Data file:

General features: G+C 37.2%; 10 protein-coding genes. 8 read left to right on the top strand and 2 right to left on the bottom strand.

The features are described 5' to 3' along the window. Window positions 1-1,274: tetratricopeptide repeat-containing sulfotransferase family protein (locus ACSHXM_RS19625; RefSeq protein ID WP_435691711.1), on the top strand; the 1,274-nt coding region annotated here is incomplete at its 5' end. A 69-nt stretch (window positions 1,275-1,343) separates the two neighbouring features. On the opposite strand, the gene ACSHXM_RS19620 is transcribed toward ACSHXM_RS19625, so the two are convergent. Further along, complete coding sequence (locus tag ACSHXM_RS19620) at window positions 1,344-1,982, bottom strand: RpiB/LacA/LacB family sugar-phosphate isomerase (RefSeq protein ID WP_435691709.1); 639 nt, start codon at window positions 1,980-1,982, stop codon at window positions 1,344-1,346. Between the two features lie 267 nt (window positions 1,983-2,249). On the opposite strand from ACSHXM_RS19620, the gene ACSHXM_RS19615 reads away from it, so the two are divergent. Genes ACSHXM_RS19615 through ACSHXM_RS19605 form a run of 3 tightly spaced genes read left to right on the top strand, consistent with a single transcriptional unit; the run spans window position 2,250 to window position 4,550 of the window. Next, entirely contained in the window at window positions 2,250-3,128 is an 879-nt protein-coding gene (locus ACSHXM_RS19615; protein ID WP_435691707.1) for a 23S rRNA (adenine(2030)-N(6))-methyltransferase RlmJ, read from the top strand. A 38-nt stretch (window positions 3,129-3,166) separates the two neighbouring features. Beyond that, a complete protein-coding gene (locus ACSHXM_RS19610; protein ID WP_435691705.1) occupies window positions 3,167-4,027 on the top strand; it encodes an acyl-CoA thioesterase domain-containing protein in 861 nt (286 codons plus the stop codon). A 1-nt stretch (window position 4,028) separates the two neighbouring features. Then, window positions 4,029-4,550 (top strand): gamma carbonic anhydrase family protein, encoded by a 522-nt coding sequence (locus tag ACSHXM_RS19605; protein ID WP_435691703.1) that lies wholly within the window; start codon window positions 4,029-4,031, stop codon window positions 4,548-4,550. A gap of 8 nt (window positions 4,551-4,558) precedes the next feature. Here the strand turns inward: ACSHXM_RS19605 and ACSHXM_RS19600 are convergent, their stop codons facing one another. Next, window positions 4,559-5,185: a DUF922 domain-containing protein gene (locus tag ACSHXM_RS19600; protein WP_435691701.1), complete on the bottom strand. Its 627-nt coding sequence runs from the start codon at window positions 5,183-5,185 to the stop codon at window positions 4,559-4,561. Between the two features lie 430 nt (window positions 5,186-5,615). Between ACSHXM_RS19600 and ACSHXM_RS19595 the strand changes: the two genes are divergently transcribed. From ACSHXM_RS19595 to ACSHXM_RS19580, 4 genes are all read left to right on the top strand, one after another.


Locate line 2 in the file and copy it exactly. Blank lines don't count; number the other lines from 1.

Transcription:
The features are described 5' to 3' along the window. Window positions 1-1,274: tetratricopeptide repeat-containing sulfotransferase family protein (locus ACSHXM_RS19625; RefSeq protein ID WP_435691711.1), on the top strand; the 1,274-nt coding region annotated here is incomplete at its 5' end. A 69-nt stretch (window positions 1,275-1,343) separates the two neighbouring features. On the opposite strand, the gene ACSHXM_RS19620 is transcribed toward ACSHXM_RS19625, so the two are convergent. Further along, complete coding sequence (locus tag ACSHXM_RS19620) at window positions 1,344-1,982, bottom strand: RpiB/LacA/LacB family sugar-phosphate isomerase (RefSeq protein ID WP_435691709.1); 639 nt, start codon at window positions 1,980-1,982, stop codon at window positions 1,344-1,346. Between the two features lie 267 nt (window positions 1,983-2,249). On the opposite strand from ACSHXM_RS19620, the gene ACSHXM_RS19615 reads away from it, so the two are divergent. Genes ACSHXM_RS19615 through ACSHXM_RS19605 form a run of 3 tightly spaced genes read left to right on the top strand, consistent with a single transcriptional unit; the run spans window position 2,250 to window position 4,550 of the window. Next, entirely contained in the window at window positions 2,250-3,128 is an 879-nt protein-coding gene (locus ACSHXM_RS19615; protein ID WP_435691707.1) for a 23S rRNA (adenine(2030)-N(6))-methyltransferase RlmJ, read from the top strand. A 38-nt stretch (window positions 3,129-3,166) separates the two neighbouring features. Beyond that, a complete protein-coding gene (locus ACSHXM_RS19610; protein ID WP_435691705.1) occupies window positions 3,167-4,027 on the top strand; it encodes an acyl-CoA thioesterase domain-containing protein in 861 nt (286 codons plus the stop codon). A 1-nt stretch (window position 4,028) separates the two neighbouring features. Then, window positions 4,029-4,550 (top strand): gamma carbonic anhydrase family protein, encoded by a 522-nt coding sequence (locus tag ACSHXM_RS19605; protein ID WP_435691703.1) that lies wholly within the window; start codon window positions 4,029-4,031, stop codon window positions 4,548-4,550. A gap of 8 nt (window positions 4,551-4,558) precedes the next feature. Here the strand turns inward: ACSHXM_RS19605 and ACSHXM_RS19600 are convergent, their stop codons facing one another. Next, window positions 4,559-5,185: a DUF922 domain-containing protein gene (locus tag ACSHXM_RS19600; protein WP_435691701.1), complete on the bottom strand. Its 627-nt coding sequence runs from the start codon at window positions 5,183-5,185 to the stop codon at window positions 4,559-4,561. Between the two features lie 430 nt (window positions 5,186-5,615). Between ACSHXM_RS19600 and ACSHXM_RS19595 the strand changes: the two genes are divergently transcribed. From ACSHXM_RS19595 to ACSHXM_RS19580, 4 genes are all read left to right on the top strand, one after another.